Former Student Activist Couple Gives UCLA $10 Million for Ethnic Studies Centers
Helen and Morgan Chu were part of a multiracial coalition of student leaders whose activism led to the creation of UCLA’s four ethnic studies centers in 1969.
Helen and Morgan Chu pledged $10 million to the University of California at Los Angeles Institute for American Cultures to endow an academic chair at the Asian American Studies Center and directors’ chairs at the American Indian Studies Center, the Chicano Studies Research Center, at the Ralph J. Bunche Center for African American Studies.
Plus, Leonard and Pamela Schaeffer gave USC $59 million to establish the Leonard D. Schaeffer Institute for Public Policy & Government Service, and Colby College landed $50 million from Paula and Peter Lunder to back efforts to provide more financial aid to students from underserved backgrounds.
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A roundup of notable gifts compiled by the Chronicle:
University of California at Los Angeles Institute of American Cultures
Helen and Morgan Chu pledged $10 million to endow an academic chair at the Asian American Studies Center and directors’ chairs at the American Indian Studies Center, the Chicano Studies Research Center, and the Ralph J. Bunche Center for African American Studies. Some of the donation will also support research projects and programs within the institute.
Morgan Chu is a trial lawyer who served as the co-managing partner of the Los Angeles law firm Irell & Manella from 1997 to 2003 and currently serves as chairman of the firm’s litigation practice group. He earned bachelor’s, master’s, and doctoral degrees from UCLA before earning a master’s degree from Yale University and then a law degree from Harvard Law School. Helen Chu earned a bachelor’s degree from UCLA and went on to a long career as a public-school teacher.
The couple met as students at UCLA in the late 1960s and were part of a multiracial coalition of student leaders whose activism led to the creation of UCLA’s four ethnic studies centers in 1969 and established the university as a pioneer in the field. The couple have supported the university with previous gifts to establish the Helen and Morgan Chu Endowed Chair in Asian American Studies, the Helen and Morgan Chu Endowed Director’s Chair of the Asian American Studies Center, and the Morgan and Helen Chu Scholarship Fund for undergraduates.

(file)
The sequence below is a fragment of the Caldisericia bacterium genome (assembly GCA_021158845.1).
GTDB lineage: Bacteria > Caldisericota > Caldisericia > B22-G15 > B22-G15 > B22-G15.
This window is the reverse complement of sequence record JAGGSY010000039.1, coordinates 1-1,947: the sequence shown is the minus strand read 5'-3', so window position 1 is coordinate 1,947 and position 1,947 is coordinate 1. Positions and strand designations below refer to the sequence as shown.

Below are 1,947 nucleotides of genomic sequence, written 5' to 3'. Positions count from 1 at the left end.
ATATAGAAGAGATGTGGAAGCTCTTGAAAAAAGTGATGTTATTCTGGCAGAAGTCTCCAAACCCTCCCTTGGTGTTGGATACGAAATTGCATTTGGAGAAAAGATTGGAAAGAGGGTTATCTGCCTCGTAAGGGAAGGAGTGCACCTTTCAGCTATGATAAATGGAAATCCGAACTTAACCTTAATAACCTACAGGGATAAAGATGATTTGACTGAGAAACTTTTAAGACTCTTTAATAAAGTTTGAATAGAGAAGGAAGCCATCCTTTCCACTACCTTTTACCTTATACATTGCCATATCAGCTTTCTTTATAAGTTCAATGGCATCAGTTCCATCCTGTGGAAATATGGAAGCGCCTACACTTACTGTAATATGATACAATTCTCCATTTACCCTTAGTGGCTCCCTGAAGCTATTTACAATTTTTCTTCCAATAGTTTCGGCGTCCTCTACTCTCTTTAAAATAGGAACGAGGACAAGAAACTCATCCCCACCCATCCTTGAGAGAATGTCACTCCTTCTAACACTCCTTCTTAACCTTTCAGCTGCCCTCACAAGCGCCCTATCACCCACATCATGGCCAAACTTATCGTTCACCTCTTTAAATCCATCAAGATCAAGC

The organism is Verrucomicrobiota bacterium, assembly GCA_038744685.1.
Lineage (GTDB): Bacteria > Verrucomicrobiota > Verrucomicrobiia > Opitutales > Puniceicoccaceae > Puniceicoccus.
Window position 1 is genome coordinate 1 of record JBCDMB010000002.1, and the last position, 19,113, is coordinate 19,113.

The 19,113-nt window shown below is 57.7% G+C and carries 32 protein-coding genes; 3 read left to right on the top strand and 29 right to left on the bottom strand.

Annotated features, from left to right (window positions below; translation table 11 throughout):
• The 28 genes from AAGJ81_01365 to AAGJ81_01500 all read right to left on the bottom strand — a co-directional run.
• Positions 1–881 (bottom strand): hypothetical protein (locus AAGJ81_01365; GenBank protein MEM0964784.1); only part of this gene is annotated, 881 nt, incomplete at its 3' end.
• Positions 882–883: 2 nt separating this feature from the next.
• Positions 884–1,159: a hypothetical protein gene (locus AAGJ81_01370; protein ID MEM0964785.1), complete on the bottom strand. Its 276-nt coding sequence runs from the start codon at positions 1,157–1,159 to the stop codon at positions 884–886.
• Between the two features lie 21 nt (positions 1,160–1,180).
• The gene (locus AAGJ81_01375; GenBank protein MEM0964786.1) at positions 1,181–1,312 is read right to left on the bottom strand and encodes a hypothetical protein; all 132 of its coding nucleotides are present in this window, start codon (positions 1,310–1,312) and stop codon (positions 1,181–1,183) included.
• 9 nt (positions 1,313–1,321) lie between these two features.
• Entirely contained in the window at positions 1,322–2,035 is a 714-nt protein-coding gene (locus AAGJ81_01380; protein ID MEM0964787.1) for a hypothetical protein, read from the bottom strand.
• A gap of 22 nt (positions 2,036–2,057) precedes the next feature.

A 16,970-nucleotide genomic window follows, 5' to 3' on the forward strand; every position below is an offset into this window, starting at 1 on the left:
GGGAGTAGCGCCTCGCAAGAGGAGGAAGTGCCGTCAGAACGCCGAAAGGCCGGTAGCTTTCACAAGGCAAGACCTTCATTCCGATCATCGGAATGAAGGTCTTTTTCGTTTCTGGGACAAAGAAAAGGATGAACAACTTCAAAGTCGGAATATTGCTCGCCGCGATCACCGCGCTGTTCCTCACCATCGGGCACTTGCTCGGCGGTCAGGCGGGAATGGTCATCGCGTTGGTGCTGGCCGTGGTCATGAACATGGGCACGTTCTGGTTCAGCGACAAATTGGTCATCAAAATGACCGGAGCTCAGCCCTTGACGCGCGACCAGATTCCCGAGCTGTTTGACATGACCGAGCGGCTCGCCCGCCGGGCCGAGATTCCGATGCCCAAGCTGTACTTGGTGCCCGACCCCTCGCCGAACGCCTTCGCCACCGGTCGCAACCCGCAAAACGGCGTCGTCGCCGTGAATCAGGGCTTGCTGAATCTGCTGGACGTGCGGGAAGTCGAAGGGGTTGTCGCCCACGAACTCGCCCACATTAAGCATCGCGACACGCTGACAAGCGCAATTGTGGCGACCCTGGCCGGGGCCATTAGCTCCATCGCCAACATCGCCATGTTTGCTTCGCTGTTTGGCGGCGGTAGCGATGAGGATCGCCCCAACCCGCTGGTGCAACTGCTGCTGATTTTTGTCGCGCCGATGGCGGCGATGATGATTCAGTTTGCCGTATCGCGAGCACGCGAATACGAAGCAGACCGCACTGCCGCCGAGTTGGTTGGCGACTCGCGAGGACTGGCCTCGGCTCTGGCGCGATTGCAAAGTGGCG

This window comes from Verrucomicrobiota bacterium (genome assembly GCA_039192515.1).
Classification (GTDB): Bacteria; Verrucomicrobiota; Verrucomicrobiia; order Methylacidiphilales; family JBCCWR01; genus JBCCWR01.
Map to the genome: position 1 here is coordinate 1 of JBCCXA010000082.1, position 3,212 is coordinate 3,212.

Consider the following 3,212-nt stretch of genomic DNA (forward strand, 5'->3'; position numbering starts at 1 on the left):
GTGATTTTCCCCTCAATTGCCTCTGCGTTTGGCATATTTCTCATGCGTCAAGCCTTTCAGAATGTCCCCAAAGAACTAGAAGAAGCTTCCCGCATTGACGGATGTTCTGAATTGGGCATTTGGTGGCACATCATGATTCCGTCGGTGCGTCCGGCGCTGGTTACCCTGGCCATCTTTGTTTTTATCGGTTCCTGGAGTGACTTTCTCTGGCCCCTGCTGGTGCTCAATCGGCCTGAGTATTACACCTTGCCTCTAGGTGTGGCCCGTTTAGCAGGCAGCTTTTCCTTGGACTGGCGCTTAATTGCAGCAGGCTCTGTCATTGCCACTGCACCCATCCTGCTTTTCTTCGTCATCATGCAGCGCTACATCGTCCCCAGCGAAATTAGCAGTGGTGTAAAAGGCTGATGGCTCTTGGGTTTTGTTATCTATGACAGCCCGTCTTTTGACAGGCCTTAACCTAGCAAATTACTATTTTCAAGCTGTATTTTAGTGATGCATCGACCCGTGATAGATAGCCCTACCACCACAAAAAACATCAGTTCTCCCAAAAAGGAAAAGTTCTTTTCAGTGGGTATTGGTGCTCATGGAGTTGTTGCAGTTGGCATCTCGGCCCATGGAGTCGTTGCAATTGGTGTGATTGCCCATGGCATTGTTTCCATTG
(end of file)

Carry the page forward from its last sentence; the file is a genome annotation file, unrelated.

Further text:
University of Southern California
Leonard and Pamela Schaeffer gave $59 million to establish the Leonard D. Schaeffer Institute for Public Policy & Government Service at the university’s Washington campus.
The mission of the new institute is to produce research that informs policymaking aimed at addressing national and global challenges and to provide students with programs that teach them how to be responsible and involved citizens of functioning democracy.
Leonard Schaeffer, a longtime member of the USC Board of Trustees and the Judge Robert Maclay Widney Chair and Professor at the university’s Sol Price School of Public Policy, was the founding chairman and CEO of WellPoint, a health benefits company, and served as the administrator of the federal Health Care Financing Administration (now the Centers for Medicare & Medicaid Services) earlier in his career.
Paula and Peter Lunder pledged $50 million through their Lunder Foundation to endow and expand the college’s financial-aid programs so that Colby can offer more students from underserved backgrounds enough financial aid to graduate from college without student-loan debt. Peter Lunder is the former president of the Dexter Shoe Company, a Maine shoe manufacturer that was sold to Berkshire Hathaway for nearly $9 billion in 1993. He graduated from Colby in 1956.
Southern Illinois University Foundation
Jayne and John Simmons gave $10 million to support the university’s law school, which will be renamed the Simmons Law School. John Simmons grew up in southern Illinois and earned a bachelor’s degree in political science from Southern Illinois University Edwardsville in 1991.
He served in the U.S. Army as a combat engineer and then earned a law degree from Southern Methodist University. He later founded Simmons Hanly Conroy, a personal-injury law firm that is today known for representing people affected by mesothelioma, an asbestos-related cancer.
John Simmons has been closely involved with his alma mater as a donor and trustee for years, and his firm has hired a number of its graduates as employees and interns. Together, the Simmonses founded AltonWorks, a redevelopment company focused on revitalizing historic downtown Alton, John’s home town.
Duke University School of Nursing
Bettye Martin Musham pledged $8 million to support wellness and prevention programs and efforts to reduce health inequities and to develop community-focused educational programs. She is directing $5 million to endow the William and Bettye Martin Musham Professorship and $3 million to endow the William and Bettye Martin Musham Fund.
Musham had a varied career. After graduating from the nursing school in 1954, she studied midwifery for a year at Hammersmith Hospital, in London, and then returned to the United States and worked as an ob-gyn nurse in New York. She eventually left nursing and became a stand-up comic and a representative for a photographer, and worked in the advertising industry. She co-founded Gear Holdings, a branding, design, marketing, and communications firm in New York and later became the first woman executive at Louis Vuitton North America in the 1970s.
To learn about other big donations, see our database of gifts of $1 million or more, which is updated regularly.